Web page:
“Dianne, I’d like to challenge your thinking on a couple of things you’ve said. You mentioned earlier how surprisingly helpful you found it to write out your thoughts regarding your problem. You also said you didn’t think having a clear picture of what success looked like for you was important. I respectfully suggest that’s the issue right there. There’s a powerful proverb that states “where there is no vision, the people perish”, you think in pictures – we all do – and if you can’t see what success looks like for you, you can’t create it”.

I then suggested she write out, by hand, the future she intends to experience.

My suggestion didn’t resonate. I could tell straight away from Dianne’s demenour and facial expression that she didn’t buy into it all, or if she did, it wasn’t to the level where she’d act on my suggestion.

I understood. I wasn’t coaching her after all, I was offering a suggestion. And Dianne is very analytically led. She’s been programmed to see the world in a certain way, where hard, factual evidence reigns supreme and is all there is be trusted.

The process of visioning the future, or “imagineering” as Walt Disney referred to it, is looked upon as either unnecessary or an absurd waste of time by most business owners.

But nothing could be further from the truth.

You see, being on top of the numbers is vitally important in business. Of course it is. I’d be an idiot to suggest otherwise.

But the numbers can only get you so far.

Where there is no vision the people perish.

The statement doesn’t mean people physically perish. It means they fail to be all they could be – because they fail to use the mind effectively.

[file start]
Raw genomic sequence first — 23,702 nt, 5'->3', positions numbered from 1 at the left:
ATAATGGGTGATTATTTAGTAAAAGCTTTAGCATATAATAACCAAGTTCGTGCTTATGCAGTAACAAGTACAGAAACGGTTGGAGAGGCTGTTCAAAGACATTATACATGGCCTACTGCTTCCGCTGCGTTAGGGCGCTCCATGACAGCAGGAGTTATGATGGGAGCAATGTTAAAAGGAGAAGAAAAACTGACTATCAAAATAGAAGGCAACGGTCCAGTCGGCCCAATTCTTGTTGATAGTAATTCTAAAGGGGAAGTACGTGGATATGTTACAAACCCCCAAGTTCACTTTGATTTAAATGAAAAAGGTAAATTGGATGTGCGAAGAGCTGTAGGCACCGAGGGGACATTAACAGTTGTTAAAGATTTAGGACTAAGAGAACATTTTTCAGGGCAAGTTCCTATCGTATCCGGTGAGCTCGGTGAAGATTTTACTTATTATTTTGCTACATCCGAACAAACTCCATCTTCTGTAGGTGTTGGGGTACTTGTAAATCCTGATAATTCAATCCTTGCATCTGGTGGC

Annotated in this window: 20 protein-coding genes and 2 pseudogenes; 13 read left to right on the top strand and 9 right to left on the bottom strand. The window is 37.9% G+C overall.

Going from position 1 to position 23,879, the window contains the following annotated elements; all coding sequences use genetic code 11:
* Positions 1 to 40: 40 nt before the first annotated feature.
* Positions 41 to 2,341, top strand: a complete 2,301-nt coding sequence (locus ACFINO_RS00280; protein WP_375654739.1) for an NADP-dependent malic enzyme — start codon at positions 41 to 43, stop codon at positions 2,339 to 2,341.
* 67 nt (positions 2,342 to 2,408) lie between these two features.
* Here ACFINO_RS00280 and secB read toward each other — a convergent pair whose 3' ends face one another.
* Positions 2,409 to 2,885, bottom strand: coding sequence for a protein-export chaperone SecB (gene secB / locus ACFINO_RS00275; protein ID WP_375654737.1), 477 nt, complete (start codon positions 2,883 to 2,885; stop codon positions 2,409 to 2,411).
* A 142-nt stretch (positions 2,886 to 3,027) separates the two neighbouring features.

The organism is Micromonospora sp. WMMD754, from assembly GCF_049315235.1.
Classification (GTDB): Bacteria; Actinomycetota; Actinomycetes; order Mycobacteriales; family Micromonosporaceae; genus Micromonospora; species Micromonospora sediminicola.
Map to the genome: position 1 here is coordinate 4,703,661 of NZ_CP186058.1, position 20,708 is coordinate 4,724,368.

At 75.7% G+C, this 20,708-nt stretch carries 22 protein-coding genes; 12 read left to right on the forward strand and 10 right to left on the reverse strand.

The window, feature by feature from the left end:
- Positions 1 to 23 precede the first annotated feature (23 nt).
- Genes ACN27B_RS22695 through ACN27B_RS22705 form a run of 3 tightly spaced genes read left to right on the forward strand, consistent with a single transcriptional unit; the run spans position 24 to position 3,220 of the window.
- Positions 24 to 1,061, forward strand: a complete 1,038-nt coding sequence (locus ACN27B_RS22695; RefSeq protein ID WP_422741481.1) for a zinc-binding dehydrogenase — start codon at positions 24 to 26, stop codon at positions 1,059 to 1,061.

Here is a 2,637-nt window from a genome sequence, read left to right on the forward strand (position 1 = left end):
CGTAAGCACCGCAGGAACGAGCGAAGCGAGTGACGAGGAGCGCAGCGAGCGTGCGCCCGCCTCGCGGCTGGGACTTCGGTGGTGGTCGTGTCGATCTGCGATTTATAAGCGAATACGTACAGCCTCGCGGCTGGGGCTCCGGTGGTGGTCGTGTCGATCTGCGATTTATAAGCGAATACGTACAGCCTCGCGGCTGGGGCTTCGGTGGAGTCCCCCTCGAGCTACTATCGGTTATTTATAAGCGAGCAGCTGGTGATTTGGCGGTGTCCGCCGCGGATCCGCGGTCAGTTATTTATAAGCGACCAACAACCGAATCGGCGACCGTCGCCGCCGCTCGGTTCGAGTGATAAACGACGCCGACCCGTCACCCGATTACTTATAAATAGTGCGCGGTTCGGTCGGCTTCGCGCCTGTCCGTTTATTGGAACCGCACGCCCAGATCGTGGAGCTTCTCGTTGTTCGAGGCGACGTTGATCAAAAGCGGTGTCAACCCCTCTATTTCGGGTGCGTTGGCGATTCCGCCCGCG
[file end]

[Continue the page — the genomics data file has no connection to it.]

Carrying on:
It can’t call forth what it can’t see. Show me the person who lacks an image of what success looks like in their mind’s eye and I’ll show you a a person who lacks direction – regardless of what level they’re at.

Even the busiest, hard working, relatively successful entrepreneur can soon find herself lacking direction, drive and purpose. Despite a million sitting in the bank, Dianne finds herself lacking the “mojo” that put the million there in the first place.

Where there is no vision the people perish.

Ignore those pearls of wisdom at your peril, because it’ll eventually bite you on the backside.

You are a creative being. You’re never NOT creating. Unfortunately, for most, they’re creating much of the same, over and over again, because they’re NOT conscious in the act of creation.

It pays not to follow the crowd. If you haven’t grasped that truth yet, you’ve made a diabolical career choice.

If you can’t see the “dream”, I guarantee it’ll stay a dream.

Christian Simpson is an  internationally acclaimed expert in professional coaching, transformational leader of entrepreneurs.

To share your ideas and dreams or get involved with shaping other peoples’ come and see us at the drop in in The Base Wednesdays 2-4pm.

 

Don’t miss ‘Start Up Stories’ on 11th June

 

 

'I'd have to rate an English Literature degree because the skills I used...taking information and assimilating it and presenting it for PR, marketing, business partners.'

‘I’d have to rate an English Literature degree because of the skills I used…taking information and assimilating it and presenting it for PR, marketing, business partners.’

Entertainment, wisdom and valuable career insights for all, from enterprising Lancaster University Alumni

11th June 2015, 6-9pm, Brandrigg Room (Barker House Farm)

Book now on Target Connect to secure your place.

If you’re an undergraduate or a postgraduate student ‘scratching your head’ for career inspiration, or even if you  think know where you’re heading, you can’t fail to be enlightened by what our enterprising alumni share with us at ‘Start Up Stories’.

Back by popular demand, this is a story telling event where Lancaster enterprising alumni form all  disciplines and sectors return to campus to tell the stories of their personal development journeys; transitions from blue chip careers to starting their their own businesses, making a life and a living from their research or simply fulfilling their purpose by doing something to make positive change for people.

You ‘ll learn about the highs, the lows, the failures and the learning that are the pathway to success on this winding journey we call a career, and you’ll hear it first hand from people who are doing what they love and loving what they do in their own ventures.